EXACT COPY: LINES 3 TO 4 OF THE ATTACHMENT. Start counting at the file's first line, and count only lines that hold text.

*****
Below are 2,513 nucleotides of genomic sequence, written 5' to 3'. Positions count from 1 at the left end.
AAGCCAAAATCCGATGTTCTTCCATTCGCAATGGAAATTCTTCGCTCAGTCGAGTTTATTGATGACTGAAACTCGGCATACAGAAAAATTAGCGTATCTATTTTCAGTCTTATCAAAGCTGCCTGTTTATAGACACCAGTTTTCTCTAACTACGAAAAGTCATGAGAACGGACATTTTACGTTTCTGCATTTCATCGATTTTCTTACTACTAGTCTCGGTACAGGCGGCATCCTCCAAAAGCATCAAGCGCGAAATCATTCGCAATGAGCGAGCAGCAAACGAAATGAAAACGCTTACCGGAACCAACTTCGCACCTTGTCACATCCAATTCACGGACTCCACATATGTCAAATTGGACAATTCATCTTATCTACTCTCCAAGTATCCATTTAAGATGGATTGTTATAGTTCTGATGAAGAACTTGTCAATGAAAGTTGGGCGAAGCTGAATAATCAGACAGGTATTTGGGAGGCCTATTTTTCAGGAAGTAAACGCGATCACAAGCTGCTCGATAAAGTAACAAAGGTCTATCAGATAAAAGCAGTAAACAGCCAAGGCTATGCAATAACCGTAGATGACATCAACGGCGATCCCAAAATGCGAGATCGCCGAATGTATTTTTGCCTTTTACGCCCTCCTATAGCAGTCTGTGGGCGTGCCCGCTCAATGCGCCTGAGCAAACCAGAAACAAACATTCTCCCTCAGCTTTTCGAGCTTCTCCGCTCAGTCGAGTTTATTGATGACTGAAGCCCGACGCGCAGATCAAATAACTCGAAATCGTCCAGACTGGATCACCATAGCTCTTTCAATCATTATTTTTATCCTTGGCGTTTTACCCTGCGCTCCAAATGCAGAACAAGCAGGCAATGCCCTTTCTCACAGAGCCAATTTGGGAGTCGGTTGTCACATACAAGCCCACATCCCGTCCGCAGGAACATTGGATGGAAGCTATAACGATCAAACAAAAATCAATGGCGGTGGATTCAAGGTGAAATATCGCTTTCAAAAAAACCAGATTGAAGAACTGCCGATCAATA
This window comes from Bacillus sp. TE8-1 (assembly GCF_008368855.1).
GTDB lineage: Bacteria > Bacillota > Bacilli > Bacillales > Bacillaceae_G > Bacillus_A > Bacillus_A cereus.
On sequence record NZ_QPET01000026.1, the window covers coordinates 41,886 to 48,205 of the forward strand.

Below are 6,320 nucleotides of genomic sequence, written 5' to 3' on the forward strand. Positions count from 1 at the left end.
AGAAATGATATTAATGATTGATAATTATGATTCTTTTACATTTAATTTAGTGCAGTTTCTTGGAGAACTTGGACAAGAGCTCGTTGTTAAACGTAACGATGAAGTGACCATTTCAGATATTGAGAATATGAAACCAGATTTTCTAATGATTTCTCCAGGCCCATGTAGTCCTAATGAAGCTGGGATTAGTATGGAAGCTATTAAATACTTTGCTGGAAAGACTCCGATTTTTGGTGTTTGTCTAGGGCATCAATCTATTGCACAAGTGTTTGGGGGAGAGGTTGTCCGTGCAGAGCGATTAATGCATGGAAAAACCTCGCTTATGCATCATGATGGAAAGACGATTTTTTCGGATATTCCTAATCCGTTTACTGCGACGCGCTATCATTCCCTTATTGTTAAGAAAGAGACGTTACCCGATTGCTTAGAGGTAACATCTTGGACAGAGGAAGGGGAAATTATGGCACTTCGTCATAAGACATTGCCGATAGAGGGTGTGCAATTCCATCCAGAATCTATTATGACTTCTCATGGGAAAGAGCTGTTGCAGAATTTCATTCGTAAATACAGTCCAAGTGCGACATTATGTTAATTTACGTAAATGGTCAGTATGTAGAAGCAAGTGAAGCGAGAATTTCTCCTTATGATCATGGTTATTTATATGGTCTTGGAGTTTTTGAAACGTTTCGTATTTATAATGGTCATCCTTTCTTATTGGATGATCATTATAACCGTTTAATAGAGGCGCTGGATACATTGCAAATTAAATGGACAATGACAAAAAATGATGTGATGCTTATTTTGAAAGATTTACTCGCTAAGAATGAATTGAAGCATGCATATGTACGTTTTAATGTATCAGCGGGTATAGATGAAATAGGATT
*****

This window comes from Bacillus sp. TE8-1 (assembly GCF_008368855.1).
GTDB lineage: Bacteria > Bacillota > Bacilli > Bacillales > Bacillaceae_G > Bacillus_A > Bacillus_A cereus.